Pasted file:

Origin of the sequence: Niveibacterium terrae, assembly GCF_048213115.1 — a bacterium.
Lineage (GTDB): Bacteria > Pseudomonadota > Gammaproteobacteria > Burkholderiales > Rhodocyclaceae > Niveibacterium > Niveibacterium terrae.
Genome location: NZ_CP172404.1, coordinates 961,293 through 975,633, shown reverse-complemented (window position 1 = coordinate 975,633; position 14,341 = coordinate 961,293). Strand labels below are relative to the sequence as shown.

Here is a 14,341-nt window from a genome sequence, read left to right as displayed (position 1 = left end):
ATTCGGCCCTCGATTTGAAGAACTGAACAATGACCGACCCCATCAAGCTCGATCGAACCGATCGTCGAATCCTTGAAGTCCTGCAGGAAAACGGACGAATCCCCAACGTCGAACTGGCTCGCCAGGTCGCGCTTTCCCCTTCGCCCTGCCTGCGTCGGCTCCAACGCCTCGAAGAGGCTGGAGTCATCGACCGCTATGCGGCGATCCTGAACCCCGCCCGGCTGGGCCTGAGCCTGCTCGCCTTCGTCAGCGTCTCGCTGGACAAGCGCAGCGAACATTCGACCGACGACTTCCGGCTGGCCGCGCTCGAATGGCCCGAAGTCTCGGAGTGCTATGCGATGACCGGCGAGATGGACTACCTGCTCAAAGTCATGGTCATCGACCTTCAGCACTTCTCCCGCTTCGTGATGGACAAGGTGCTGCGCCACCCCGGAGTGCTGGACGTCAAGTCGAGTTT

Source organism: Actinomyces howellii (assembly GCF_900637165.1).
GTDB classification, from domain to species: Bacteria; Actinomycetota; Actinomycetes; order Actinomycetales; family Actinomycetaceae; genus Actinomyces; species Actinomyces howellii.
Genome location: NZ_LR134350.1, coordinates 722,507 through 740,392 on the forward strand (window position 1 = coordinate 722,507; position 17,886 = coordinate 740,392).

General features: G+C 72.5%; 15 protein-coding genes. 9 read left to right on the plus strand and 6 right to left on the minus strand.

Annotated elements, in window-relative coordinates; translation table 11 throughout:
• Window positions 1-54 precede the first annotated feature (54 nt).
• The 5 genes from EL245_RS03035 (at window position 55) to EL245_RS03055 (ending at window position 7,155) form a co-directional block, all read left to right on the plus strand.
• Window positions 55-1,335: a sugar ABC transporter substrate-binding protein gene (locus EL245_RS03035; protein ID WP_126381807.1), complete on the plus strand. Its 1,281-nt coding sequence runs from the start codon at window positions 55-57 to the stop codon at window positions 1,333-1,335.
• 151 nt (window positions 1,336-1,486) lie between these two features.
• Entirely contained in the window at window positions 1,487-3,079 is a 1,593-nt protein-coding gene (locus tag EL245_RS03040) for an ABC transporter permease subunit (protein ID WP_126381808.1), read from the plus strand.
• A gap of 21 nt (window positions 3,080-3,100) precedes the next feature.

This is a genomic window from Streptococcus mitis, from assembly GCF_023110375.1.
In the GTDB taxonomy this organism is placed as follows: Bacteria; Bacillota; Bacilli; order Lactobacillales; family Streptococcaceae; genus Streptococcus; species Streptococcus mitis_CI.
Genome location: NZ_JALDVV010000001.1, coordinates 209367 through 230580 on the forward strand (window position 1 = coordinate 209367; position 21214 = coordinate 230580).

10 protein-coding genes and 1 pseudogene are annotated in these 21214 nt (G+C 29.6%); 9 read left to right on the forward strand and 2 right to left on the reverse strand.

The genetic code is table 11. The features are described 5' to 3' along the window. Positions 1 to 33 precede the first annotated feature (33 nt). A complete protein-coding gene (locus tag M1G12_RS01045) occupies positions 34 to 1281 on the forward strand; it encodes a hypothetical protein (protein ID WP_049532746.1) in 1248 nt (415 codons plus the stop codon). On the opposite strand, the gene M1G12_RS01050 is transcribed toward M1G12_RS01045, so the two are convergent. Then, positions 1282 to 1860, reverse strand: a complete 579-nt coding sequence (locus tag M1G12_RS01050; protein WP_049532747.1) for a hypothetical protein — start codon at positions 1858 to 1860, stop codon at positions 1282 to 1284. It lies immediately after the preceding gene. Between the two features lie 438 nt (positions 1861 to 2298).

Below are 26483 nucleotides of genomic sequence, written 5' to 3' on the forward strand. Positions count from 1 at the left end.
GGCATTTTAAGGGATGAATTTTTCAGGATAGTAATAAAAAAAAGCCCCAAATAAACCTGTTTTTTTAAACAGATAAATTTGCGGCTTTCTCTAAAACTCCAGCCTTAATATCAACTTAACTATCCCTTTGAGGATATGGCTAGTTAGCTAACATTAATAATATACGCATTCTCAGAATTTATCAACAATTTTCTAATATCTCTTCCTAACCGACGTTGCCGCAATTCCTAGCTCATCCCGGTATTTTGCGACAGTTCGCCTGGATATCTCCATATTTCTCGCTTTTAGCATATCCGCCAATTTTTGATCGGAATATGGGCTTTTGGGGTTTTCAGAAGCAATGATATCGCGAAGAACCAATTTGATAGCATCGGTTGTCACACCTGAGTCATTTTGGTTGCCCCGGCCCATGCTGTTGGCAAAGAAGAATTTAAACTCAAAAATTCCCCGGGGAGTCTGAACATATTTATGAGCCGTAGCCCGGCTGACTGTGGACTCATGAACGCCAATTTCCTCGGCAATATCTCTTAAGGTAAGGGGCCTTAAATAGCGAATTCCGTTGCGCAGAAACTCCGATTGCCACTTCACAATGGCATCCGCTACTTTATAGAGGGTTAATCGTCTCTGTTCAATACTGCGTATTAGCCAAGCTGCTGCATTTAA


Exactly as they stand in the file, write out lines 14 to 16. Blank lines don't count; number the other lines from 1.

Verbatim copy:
• 151 nt (window positions 1,336-1,486) lie between these two features.
• Entirely contained in the window at window positions 1,487-3,079 is a 1,593-nt protein-coding gene (locus tag EL245_RS03040) for an ABC transporter permease subunit (protein ID WP_126381808.1), read from the plus strand.
• A gap of 21 nt (window positions 3,080-3,100) precedes the next feature.